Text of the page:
1960s Chase Bank Building on Sunset Strip Nominated for Landmark Status

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A Los Angeles man has nominated the Chase bank building on the eastern edge of the Sunset Strip for landmark status. If awarded, the historic designation coulddisrupt plans to demolish the building and erect in its place a huge, Frank Gehry-designed retail and residential complex.

“This is a building worthy of saving,” Steve Luftman, who filed the nomination, told Curbed. “I give it credit for my love and appreciation of architecture. I opened my first savings account there when I was five-years-old.”

The bank building at 8150 Sunset Boulevard didn’t house a Chase back then. At that time, it was Lytton Savings and Loan, and though its architecture might seem insignificant to some today, “it was a striking departure from traditional bank design when it opened in 1960,” says the Los Angeles Conservancy on its website. The conservancy says Lytton Savings is one of the “earliest remaining examples” of the “transformative shift” in postwar-era bank design.

“Not everything built in this era in terms of bank architecture is worthy or stands out,” the conservancy’s director of advocacy, Adrian Scott Fine, told Curbed. “This one is unique because of association with Lytton, and it’s distinctive architecture with its playful zigzag folded plate roof.”

Scott Fine and Luftman want the bank building incorporated into the proposed Gehry project, which is being developed by Townscape Partners.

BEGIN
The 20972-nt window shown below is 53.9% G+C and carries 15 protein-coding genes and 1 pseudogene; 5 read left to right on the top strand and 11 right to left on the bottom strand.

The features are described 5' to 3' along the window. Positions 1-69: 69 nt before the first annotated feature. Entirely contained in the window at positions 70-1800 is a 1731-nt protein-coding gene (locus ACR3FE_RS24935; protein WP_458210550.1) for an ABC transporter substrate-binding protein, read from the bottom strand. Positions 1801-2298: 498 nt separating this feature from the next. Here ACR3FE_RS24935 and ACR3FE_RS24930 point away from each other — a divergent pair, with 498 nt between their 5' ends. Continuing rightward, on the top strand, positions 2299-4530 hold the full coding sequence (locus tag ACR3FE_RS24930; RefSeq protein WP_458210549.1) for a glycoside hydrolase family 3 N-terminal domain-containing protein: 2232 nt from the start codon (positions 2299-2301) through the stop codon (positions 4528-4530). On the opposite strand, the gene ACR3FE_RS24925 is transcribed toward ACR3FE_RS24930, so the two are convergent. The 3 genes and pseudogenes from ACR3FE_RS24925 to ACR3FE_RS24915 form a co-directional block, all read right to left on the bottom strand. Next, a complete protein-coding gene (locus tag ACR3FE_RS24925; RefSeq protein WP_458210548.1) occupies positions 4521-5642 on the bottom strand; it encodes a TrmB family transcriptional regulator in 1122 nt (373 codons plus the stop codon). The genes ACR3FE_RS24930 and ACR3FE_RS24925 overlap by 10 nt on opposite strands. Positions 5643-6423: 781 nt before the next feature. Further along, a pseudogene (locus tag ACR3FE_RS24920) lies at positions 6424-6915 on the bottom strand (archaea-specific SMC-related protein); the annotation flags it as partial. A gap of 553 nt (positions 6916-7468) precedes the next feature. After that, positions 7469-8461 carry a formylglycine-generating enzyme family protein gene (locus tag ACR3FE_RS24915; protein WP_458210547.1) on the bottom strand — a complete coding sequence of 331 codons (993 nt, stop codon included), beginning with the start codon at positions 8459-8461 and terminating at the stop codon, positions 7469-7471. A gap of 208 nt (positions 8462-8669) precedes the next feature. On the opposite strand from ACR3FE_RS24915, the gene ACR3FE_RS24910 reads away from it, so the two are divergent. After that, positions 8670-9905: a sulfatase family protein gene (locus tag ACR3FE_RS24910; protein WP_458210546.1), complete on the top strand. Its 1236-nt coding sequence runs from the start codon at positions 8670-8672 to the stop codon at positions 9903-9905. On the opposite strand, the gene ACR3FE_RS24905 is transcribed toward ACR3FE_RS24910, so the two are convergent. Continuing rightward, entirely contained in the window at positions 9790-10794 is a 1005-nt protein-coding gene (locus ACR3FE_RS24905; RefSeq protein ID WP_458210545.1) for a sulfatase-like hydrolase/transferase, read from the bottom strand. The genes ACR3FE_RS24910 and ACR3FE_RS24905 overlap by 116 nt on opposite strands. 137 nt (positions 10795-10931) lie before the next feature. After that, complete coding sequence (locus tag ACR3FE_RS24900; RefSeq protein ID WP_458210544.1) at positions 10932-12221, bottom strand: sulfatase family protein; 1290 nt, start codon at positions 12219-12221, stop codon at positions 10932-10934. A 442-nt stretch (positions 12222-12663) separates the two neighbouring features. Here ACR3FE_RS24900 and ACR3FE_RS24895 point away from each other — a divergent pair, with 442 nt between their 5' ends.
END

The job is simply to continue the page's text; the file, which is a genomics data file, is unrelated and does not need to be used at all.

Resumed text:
“It’s not good planning to constantly be throwing away good architecture for what could be perceived at the time as better,” said Scott Fine.

(Ironically, that’s what Lytton himself did. His razed the Garden of Allah, a collection of villas and bungalows that housed F. Scott Fitzgerald, Orson Welles, and Ernest Hemingway to erect his bank).

Now, in addition to the bank building, the 2.5-acre site on Sunset Boulevard, between Havenhurst Drive and Crescent Heights, also holds a strip mall and parking lot. Townscape wants to raze all of that to construct five “interrelated and complementary structures” ranging in height from three to 15 stories, with 249 residential units, a grocery store, restaurant, retail, and new bank. There’d also be public space and a public plaza, plus 849 parking spaces.

Gehry is set to present his plans to the Los Angeles Planning Commission tomorrow (Thursday, July 28).

A spokesman for Townscape Partners said the bank building has been “extensively modified” since it opened, is out-dated, and has “limited street-front engagement along Sunset Boulevard.”

“It does not have the flexibility to adapt to a new usage, so keeping it would impose limitations on Frank Gehry’s terrific design but with no public or architectural benefit,” spokesman Sascha Freudenheim said.

But an Environmental Impact Report does include an alternative design that would incorporate and restore the bank. That design would have more residential units and less commercial space.

Buildings designated as landmarks are harder to demolish. In November, Luftman succeeded in nominating the Beverly Grove apartment building where he lives as a landmark.

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